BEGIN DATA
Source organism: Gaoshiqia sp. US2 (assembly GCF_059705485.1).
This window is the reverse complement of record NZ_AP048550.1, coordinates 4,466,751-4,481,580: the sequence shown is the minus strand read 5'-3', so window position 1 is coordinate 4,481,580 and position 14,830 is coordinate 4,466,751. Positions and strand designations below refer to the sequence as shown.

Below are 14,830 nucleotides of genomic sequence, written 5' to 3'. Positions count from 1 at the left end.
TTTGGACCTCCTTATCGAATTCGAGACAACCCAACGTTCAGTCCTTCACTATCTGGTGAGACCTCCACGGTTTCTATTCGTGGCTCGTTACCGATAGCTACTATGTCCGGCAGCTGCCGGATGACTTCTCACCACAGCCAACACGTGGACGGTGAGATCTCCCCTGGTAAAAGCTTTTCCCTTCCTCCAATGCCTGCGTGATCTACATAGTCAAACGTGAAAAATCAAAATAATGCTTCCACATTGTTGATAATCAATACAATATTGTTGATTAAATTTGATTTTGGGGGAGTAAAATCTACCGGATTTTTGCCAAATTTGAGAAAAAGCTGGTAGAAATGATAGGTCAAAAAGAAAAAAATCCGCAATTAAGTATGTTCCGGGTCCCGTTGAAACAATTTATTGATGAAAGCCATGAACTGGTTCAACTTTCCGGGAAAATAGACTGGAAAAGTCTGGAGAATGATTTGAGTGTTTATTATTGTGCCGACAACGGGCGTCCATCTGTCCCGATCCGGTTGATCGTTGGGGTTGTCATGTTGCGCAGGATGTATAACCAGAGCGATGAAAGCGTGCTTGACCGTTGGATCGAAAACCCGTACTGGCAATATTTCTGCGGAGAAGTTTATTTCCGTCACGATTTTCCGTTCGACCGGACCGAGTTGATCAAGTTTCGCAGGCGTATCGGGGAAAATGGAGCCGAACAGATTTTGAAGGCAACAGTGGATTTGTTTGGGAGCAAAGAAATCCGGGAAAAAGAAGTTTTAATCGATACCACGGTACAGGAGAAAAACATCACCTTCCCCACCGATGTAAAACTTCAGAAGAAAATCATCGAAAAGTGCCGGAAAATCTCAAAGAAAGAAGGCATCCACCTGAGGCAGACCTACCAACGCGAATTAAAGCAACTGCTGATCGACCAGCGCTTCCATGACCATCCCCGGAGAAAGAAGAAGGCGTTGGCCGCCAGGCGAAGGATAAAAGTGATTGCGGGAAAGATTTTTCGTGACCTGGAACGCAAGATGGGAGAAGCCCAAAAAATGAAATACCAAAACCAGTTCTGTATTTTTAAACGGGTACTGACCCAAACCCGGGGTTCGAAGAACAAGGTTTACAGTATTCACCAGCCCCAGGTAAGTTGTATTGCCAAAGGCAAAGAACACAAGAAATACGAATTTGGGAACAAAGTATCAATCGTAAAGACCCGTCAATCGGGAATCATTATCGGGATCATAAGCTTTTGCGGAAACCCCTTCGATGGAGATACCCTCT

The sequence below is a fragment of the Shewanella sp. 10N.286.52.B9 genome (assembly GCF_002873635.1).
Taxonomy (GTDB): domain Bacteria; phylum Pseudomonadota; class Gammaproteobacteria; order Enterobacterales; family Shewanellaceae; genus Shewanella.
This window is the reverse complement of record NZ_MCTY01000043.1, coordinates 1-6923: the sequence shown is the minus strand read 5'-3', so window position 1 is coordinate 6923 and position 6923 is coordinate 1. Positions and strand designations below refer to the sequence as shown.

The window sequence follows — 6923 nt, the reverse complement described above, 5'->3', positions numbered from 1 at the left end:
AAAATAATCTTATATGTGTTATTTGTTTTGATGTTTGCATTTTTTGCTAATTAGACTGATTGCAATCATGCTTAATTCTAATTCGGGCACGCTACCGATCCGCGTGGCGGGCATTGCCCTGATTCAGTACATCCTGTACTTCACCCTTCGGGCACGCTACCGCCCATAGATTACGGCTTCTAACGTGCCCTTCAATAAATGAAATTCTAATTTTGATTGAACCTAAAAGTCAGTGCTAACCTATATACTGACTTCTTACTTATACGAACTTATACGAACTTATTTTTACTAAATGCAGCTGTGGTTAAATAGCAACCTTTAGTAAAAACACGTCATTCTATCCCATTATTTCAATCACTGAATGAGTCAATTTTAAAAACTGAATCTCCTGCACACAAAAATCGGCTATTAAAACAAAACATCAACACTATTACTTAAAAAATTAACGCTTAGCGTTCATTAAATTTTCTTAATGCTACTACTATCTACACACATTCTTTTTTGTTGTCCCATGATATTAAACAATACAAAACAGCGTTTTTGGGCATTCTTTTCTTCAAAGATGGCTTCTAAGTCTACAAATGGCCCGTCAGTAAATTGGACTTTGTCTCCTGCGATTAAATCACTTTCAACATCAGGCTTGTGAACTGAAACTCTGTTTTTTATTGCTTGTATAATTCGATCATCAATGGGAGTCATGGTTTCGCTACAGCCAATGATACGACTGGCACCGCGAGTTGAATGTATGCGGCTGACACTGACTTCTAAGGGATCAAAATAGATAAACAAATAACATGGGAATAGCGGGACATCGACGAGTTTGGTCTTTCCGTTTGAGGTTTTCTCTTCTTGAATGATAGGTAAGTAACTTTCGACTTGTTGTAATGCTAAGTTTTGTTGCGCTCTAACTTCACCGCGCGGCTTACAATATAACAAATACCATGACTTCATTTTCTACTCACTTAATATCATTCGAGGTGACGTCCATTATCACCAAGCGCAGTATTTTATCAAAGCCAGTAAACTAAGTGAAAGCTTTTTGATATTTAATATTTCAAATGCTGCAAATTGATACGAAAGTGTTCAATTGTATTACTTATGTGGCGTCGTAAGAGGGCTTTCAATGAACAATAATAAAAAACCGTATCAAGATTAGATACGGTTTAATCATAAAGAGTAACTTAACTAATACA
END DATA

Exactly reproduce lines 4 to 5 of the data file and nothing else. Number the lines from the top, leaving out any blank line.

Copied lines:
TTTGGACCTCCTTATCGAATTCGAGACAACCCAACGTTCAGTCCTTCACTATCTGGTGAGACCTCCACGGTTTCTATTCGTGGCTCGTTACCGATAGCTACTATGTCCGGCAGCTGCCGGATGACTTCTCACCACAGCCAACACGTGGACGGTGAGATCTCCCCTGGTAAAAGCTTTTCCCTTCCTCCAATGCCTGCGTGATCTACATAGTCAAACGTGAAAAATCAAAATAATGCTTCCACATTGTTGATAATCAATACAATATTGTTGATTAAATTTGATTTTGGGGGAGTAAAATCTACCGGATTTTTGCCAAATTTGAGAAAAAGCTGGTAGAAATGATAGGTCAAAAAGAAAAAAATCCGCAATTAAGTATGTTCCGGGTCCCGTTGAAACAATTTATTGATGAAAGCCATGAACTGGTTCAACTTTCCGGGAAAATAGACTGGAAAAGTCTGGAGAATGATTTGAGTGTTTATTATTGTGCCGACAACGGGCGTCCATCTGTCCCGATCCGGTTGATCGTTGGGGTTGTCATGTTGCGCAGGATGTATAACCAGAGCGATGAAAGCGTGCTTGACCGTTGGATCGAAAACCCGTACTGGCAATATTTCTGCGGAGAAGTTTATTTCCGTCACGATTTTCCGTTCGACCGGACCGAGTTGATCAAGTTTCGCAGGCGTATCGGGGAAAATGGAGCCGAACAGATTTTGAAGGCAACAGTGGATTTGTTTGGGAGCAAAGAAATCCGGGAAAAAGAAGTTTTAATCGATACCACGGTACAGGAGAAAAACATCACCTTCCCCACCGATGTAAAACTTCAGAAGAAAATCATCGAAAAGTGCCGGAAAATCTCAAAGAAAGAAGGCATCCACCTGAGGCAGACCTACCAACGCGAATTAAAGCAACTGCTGATCGACCAGCGCTTCCATGACCATCCCCGGAGAAAGAAGAAGGCGTTGGCCGCCAGGCGAAGGATAAAAGTGATTGCGGGAAAGATTTTTCGTGACCTGGAACGCAAGATGGGAGAAGCCCAAAAAATGAAATACCAAAACCAGTTCTGTATTTTTAAACGGGTACTGACCCAAACCCGGGGTTCGAAGAACAAGGTTTACAGTATTCACCAGCCCCAGGTAAGTTGTATTGCCAAAGGCAAAGAACACAAGAAATACGAATTTGGGAACAAAGTATCAATCGTAAAGACCCGTCAATCGGGAATCATTATCGGGATCATAAGCTTTTGCGGAAACCCCTTCGATGGAGATACCCTCT

The sequence below is a fragment of the Shewanella sp. 10N.286.52.B9 genome (assembly GCF_002873635.1).